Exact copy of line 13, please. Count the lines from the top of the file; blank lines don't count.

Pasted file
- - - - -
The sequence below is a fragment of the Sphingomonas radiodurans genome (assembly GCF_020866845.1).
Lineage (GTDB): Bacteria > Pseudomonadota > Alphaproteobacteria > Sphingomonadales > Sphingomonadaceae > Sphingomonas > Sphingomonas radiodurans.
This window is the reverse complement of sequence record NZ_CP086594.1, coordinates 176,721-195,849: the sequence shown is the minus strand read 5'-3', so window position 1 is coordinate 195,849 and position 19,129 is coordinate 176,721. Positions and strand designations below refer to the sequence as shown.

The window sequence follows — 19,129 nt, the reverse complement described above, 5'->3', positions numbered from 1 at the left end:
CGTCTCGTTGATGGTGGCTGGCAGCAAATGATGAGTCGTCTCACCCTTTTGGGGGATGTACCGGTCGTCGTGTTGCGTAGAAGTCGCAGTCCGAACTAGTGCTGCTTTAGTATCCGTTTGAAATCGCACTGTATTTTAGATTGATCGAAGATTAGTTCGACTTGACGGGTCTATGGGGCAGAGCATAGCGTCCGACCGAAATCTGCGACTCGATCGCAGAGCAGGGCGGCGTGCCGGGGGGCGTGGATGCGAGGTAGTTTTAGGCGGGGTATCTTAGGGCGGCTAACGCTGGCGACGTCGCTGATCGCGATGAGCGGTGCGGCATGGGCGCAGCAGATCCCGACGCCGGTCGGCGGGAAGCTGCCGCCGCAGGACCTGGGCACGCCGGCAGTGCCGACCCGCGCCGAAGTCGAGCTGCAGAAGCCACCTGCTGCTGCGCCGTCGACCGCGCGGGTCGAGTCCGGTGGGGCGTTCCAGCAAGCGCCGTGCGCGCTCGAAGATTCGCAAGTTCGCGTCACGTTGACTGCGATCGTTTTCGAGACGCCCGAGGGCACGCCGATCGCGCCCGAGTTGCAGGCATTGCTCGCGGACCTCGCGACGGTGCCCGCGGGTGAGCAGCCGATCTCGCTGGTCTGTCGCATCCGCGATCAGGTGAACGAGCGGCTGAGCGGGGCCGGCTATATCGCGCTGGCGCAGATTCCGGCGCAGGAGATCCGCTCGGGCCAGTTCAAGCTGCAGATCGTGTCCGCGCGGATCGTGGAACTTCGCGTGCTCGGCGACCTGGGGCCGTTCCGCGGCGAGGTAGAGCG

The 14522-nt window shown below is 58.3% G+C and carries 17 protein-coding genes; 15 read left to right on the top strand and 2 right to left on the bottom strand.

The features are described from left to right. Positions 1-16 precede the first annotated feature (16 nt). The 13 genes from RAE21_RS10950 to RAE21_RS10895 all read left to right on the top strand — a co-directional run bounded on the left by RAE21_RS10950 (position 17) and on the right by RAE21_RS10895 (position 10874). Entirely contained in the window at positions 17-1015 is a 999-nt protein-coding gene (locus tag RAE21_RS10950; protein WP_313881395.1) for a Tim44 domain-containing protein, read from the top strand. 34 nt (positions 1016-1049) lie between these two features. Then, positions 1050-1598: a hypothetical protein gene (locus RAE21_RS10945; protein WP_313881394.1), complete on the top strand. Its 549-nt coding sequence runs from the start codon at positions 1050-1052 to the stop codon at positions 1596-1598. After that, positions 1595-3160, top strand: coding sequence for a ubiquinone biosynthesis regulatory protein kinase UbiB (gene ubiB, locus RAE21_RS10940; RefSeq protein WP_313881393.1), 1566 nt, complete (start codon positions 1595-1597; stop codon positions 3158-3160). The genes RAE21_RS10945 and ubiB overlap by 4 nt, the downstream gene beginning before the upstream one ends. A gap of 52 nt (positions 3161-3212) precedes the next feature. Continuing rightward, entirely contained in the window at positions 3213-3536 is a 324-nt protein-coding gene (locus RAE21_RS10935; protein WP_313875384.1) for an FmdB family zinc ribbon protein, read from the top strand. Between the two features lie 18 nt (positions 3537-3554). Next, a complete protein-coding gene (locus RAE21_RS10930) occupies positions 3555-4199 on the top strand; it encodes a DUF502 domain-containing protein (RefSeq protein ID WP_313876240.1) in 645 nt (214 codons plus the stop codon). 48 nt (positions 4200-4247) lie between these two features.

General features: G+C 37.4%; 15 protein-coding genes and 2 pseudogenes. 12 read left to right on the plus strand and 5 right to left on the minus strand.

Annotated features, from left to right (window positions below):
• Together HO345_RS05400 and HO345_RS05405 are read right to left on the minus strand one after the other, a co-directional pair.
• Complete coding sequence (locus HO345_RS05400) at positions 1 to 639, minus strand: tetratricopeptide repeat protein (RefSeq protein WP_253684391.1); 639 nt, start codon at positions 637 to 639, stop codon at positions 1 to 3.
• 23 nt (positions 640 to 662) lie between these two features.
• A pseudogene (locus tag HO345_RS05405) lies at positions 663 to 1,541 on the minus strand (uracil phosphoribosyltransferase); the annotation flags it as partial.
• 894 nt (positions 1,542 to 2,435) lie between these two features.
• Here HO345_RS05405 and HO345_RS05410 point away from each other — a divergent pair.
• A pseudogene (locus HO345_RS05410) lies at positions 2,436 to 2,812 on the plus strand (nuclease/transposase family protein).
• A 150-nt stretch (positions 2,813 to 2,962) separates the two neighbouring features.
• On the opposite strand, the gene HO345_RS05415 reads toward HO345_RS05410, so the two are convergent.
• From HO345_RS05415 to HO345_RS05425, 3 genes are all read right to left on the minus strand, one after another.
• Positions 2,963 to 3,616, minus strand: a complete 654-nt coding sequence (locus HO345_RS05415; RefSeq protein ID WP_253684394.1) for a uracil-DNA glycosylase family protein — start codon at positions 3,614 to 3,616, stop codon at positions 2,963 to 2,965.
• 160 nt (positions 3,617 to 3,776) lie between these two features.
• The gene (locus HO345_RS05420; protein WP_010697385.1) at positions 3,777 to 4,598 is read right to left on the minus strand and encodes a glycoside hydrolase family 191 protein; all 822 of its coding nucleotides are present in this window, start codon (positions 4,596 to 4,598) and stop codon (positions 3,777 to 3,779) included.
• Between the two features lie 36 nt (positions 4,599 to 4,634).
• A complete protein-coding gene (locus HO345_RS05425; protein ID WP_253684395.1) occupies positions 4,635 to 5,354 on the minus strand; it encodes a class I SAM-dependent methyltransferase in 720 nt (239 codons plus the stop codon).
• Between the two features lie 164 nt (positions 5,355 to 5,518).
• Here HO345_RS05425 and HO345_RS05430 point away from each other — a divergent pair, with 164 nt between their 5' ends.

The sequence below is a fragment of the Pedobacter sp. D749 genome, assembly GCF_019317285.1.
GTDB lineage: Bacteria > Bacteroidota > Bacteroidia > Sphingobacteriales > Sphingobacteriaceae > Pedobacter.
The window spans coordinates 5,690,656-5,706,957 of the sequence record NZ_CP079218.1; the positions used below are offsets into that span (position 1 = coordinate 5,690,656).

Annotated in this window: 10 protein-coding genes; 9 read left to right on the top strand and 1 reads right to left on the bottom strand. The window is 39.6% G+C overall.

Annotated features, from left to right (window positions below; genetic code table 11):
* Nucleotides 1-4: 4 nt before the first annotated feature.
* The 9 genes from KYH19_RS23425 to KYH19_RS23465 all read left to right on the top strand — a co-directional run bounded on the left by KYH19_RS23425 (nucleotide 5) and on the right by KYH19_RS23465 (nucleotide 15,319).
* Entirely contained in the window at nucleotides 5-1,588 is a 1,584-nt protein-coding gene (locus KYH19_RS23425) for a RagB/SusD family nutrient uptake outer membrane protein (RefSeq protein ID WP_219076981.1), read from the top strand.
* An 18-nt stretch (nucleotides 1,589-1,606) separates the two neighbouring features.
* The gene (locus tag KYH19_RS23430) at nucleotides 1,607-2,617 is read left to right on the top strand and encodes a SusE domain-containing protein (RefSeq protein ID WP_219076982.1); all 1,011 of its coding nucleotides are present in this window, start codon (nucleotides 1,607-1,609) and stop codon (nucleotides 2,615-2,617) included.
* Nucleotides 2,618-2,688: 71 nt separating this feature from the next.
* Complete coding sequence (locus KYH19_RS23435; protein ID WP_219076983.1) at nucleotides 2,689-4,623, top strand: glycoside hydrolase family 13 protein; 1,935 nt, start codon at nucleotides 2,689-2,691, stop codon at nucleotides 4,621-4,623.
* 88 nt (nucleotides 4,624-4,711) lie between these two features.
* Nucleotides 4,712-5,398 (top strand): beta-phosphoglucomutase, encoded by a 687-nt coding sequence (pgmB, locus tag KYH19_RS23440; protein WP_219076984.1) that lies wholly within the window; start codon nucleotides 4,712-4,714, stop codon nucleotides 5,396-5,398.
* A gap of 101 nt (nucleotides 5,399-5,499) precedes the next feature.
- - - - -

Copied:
• A pseudogene (locus tag HO345_RS05405) lies at positions 663 to 1,541 on the minus strand (uracil phosphoribosyltransferase); the annotation flags it as partial.